Once I had enough sales for the product, I proved to the supplier that a further discount would benefit his business: and then, I covered all my previous losses and more!
Take risks, and don’t be afraid to try new strategies!
While I had seen a lot of retailers put up multiple pop-ups on their store, right from scarcity timers to social proof pop-ups, I chose to keep the ‘urging’ to a minimum. This is because I did not want to appear pushy or desperate on the store.
I only employed the scarcity principle in two places on the store: One, on the product page, with a ‘Only X products remain’, which is a true reflection of my inventory at any moment, and two, on the checkout page:
As for tools, I used a couple of upsell apps- they do slow down your store, so I minimized their usage.
Two Upsell Strategies that I used were:
- Upselling on Shipping: I quickly realized that shipping costs are the worst part of the total sales cost, and people are often eager to reduce those. People justify adding another enticing product to their cart with money saved on shipping if they receive a reduced shipping rates- so that is one strategy I use. Faster shipping is another motivator.
- Cut-off Point: I also occasionally have banners stating a certain percentage off if a customer purchases products worth a certain amount.
I used Spocket to find and import products- I did try the AliExpress app, but I had different products in mind for my store. With Spocket, I found some of my best-selling products, and when the orders started pouring in, I could easily fulfill the orders in one-click. I did not have to waste time unnecessarily on manual work, and never worried about inventory: for the stock was updated in real time.
The second app that I used was Loox: to add photo reviews and making them look clean. In the world of ecommerce, reviews are extremely important as they provide the social proof necessary to establish trust. Loox was easy to use, and automatically sent my customers an email requesting a review.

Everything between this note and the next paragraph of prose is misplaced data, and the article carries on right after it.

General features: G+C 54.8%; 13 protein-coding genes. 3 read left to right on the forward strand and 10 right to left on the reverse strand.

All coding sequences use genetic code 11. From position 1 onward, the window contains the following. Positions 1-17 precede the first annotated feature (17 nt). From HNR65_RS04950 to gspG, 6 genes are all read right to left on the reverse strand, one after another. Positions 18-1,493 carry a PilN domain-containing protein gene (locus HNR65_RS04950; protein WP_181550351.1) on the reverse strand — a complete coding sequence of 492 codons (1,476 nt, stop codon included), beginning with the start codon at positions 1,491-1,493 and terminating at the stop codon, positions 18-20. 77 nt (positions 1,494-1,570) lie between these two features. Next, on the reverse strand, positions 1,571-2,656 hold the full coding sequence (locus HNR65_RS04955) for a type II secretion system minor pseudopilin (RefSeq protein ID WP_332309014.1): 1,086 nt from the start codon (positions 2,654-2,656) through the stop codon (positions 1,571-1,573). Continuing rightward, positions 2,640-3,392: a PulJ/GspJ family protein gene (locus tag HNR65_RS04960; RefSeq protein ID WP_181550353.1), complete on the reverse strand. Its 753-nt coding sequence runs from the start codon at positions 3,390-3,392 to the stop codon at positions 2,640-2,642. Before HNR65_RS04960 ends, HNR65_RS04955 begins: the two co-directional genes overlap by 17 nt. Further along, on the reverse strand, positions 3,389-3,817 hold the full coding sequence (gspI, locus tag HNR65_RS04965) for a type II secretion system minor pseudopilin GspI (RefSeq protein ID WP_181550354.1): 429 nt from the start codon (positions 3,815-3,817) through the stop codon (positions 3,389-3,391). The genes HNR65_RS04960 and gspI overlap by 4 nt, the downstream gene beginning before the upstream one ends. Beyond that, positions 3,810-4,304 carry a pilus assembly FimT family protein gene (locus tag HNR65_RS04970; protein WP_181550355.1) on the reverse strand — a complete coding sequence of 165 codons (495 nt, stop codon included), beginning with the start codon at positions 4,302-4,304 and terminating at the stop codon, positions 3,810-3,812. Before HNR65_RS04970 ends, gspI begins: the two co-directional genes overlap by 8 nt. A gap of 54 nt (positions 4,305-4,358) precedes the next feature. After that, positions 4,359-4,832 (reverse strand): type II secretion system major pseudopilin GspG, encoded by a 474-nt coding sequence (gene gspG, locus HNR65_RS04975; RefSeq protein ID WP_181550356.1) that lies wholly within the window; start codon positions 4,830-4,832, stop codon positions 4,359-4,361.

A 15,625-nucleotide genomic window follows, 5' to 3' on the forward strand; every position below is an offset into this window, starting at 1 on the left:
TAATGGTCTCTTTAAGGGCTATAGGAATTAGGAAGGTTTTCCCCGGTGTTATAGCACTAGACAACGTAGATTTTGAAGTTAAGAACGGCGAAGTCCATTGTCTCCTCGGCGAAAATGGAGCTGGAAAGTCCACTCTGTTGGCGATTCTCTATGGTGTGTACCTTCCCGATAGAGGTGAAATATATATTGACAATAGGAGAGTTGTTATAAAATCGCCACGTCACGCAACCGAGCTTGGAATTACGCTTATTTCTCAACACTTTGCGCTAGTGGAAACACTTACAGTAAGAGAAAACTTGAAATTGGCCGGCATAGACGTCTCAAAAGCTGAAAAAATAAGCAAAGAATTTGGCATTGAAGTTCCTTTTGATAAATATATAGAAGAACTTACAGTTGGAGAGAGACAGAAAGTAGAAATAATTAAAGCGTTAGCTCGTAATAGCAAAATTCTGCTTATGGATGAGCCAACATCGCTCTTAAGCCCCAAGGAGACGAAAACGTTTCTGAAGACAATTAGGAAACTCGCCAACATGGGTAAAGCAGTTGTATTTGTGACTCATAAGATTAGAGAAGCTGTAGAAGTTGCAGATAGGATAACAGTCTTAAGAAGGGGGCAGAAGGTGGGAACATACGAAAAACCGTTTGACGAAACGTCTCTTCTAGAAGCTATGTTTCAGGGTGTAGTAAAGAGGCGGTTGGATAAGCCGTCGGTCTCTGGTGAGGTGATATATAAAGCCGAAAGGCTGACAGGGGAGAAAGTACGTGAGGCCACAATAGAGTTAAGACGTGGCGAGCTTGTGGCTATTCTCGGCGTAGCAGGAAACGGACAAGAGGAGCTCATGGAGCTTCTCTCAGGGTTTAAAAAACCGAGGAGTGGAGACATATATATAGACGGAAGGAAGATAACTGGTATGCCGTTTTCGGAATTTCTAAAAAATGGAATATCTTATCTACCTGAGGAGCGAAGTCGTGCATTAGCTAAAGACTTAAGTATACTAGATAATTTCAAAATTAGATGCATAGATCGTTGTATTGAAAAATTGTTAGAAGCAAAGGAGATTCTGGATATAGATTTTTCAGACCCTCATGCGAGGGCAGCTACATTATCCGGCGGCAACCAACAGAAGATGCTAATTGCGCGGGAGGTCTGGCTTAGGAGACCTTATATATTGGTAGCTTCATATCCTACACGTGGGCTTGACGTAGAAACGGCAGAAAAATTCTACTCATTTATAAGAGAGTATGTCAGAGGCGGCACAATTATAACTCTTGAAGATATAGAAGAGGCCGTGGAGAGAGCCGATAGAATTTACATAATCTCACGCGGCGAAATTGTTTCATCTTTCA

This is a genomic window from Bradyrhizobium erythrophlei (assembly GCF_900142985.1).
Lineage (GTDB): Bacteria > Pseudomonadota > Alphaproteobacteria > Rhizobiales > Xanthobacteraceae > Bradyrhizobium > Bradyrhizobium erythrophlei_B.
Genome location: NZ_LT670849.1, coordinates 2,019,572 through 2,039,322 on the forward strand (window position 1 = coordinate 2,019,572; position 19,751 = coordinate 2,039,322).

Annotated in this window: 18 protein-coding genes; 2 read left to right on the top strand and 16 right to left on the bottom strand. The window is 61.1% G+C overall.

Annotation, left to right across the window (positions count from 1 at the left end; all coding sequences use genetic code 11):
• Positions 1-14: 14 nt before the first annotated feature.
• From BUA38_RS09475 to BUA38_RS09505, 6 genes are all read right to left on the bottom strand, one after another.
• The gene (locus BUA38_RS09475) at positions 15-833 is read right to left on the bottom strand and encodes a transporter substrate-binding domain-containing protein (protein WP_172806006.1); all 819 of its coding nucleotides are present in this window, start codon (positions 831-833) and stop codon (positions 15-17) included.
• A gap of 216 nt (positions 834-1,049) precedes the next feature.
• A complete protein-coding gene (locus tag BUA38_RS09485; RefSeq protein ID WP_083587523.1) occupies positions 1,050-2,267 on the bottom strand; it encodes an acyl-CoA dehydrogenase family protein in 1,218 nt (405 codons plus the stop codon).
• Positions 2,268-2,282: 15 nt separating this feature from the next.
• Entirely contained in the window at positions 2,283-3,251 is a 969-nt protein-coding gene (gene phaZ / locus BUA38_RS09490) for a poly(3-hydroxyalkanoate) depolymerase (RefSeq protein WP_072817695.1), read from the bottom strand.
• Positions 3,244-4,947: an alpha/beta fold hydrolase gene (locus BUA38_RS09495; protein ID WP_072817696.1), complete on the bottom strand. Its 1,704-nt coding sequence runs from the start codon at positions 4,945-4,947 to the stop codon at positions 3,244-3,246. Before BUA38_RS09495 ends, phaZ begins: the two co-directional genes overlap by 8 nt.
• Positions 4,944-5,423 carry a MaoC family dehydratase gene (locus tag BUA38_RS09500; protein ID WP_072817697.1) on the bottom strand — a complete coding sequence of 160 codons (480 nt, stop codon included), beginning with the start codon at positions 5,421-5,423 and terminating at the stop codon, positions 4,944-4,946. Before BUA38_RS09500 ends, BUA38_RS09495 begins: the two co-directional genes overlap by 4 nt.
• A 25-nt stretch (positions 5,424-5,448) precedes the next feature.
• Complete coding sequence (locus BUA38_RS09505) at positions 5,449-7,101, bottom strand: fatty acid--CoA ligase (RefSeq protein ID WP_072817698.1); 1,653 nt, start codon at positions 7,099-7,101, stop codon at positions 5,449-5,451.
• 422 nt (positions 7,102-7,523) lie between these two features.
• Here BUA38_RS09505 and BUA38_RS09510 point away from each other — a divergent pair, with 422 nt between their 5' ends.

I also used Mobile Converter by Beeketing, which helped optimize my site for mobile devices. More than 50% people shop through their mobile phones nowadays, so a sticky Add to Cart button and full sized image galleries were absolutely essential.
Third: Recart Messenger Marketing helped with abandoned carts. As I mentioned above, I wanted to reach abandoned carts through all media: I sent emails, FB messages, SMSes- and Recart tackled FB messenger. I customized the messages to suit the theme and colours of my store, and brought people back to the store in the middle of, what I presume would have been, a Facebook scroll session.
And lastly, SMSBump was my go-to app for sending SMSes to abandoned carts! SMSBump works great with ReCart and retailers can create a sequence of SMS + Messenger where a message can go first and if a customer does not convert we hit them up with ReCart. Texts have a 94% open rate- and so few people employ this amazing resource- this app was one of the most important ones for me.
Within, 6 months final result was plain- all the effort had paid off:
Any business is a sum of all the tiny efforts you put into it: from design and development to marketing and sales. If people’s ‘dropshipping success stories’ claim that one single revolutionary trick is going to win you success in a second, they’re probably lying. These success stories are usually fabricated to scam people.
Throughout the months, I applied and reapplied all the different strategies stated above, and more- and the results were clear as day.
Not only was I creating enough profit to sustain a comfortable lifestyle, without a 9-5 job, but also surplus profit. In the three months from October to December, I gained $178,000 in sales.
But just like any business, it required patience. Dropshipping isn’t just a quick way to make money. You have to be organised and keep your finances in order.
I did not know how long it would take, and I am not going to deny it was hard. But it is possible.
I started out just like you: I made countless mistakes along the way, admitted them, and corrected myself. My biggest problem was the missing knowledge- ecommerce was like flying blind. I tried new things everyday, tested new ideas and was determined to make it.
My mission now, is to prove that anyone can build a successful ecommerce store through dropshipping. With tools like Spocket available, ecommerce success is right at one’s fingertips. Through my Facebook group- Dropshipping Elite and Spocket’s Facebook group, I hope to spread all that I have learned in my journey to successful business to all fellow entrepreneurs. You can be the next dropshipping success story on here.
If I can make it, so can you.
Isha is a content creator at Spocket. She is passionate about helping entrepreneurs build and scale their businesses. She creates insightful content focussed on ecommerce, marketing and growth.